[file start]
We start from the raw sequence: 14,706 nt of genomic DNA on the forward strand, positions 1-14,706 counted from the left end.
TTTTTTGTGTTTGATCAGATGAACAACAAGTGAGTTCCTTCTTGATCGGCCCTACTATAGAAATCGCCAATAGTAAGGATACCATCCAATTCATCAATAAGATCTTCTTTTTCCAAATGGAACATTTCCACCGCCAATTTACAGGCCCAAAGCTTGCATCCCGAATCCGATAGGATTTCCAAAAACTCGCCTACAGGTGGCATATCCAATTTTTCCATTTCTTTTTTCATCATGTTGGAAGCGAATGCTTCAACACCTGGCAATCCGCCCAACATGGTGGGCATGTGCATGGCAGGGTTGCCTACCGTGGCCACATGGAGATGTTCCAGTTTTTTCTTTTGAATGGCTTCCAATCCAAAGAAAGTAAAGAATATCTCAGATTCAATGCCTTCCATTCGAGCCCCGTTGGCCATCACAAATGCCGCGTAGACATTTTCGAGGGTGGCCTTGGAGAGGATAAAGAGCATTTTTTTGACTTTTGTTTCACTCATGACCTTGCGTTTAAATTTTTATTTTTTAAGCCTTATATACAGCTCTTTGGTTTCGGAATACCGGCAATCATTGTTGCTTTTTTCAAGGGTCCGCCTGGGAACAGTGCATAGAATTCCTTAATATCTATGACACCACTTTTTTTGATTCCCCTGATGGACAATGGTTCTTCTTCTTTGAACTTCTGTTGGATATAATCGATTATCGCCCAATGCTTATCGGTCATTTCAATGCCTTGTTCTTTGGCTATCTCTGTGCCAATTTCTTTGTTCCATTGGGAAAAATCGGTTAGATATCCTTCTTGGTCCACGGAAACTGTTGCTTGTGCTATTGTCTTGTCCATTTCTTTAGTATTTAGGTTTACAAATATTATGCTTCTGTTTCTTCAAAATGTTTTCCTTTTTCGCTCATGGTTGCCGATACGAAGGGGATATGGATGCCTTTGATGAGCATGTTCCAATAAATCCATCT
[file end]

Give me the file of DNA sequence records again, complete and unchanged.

We start from the raw sequence: 14,706 nt of genomic DNA on the forward strand, positions 1-14,706 counted from the left end.
TTTTTTGTGTTTGATCAGATGAACAACAAGTGAGTTCCTTCTTGATCGGCCCTACTATAGAAATCGCCAATAGTAAGGATACCATCCAATTCATCAATAAGATCTTCTTTTTCCAAATGGAACATTTCCACCGCCAATTTACAGGCCCAAAGCTTGCATCCCGAATCCGATAGGATTTCCAAAAACTCGCCTACAGGTGGCATATCCAATTTTTCCATTTCTTTTTTCATCATGTTGGAAGCGAATGCTTCAACACCTGGCAATCCGCCCAACATGGTGGGCATGTGCATGGCAGGGTTGCCTACCGTGGCCACATGGAGATGTTCCAGTTTTTTCTTTTGAATGGCTTCCAATCCAAAGAAAGTAAAGAATATCTCAGATTCAATGCCTTCCATTCGAGCCCCGTTGGCCATCACAAATGCCGCGTAGACATTTTCGAGGGTGGCCTTGGAGAGGATAAAGAGCATTTTTTTGACTTTTGTTTCACTCATGACCTTGCGTTTAAATTTTTATTTTTTAAGCCTTATATACAGCTCTTTGGTTTCGGAATACCGGCAATCATTGTTGCTTTTTTCAAGGGTCCGCCTGGGAACAGTGCATAGAATTCCTTAATATCTATGACACCACTTTTTTTGATTCCCCTGATGGACAATGGTTCTTCTTCTTTGAACTTCTGTTGGATATAATCGATTATCGCCCAATGCTTATCGGTCATTTCAATGCCTTGTTCTTTGGCTATCTCTGTGCCAATTTCTTTGTTCCATTGGGAAAAATCGGTTAGATATCCTTCTTGGTCCACGGAAACTGTTGCTTGTGCTATTGTCTTGTCCATTTCTTTAGTATTTAGGTTTACAAATATTATGCTTCTGTTTCTTCAAAATGTTTTCCTTTTTCGCTCATGGTTGCCGATACGAAGGGGATATGGATGCCTTTGATGAGCATGTTCCAATAAATCCATCT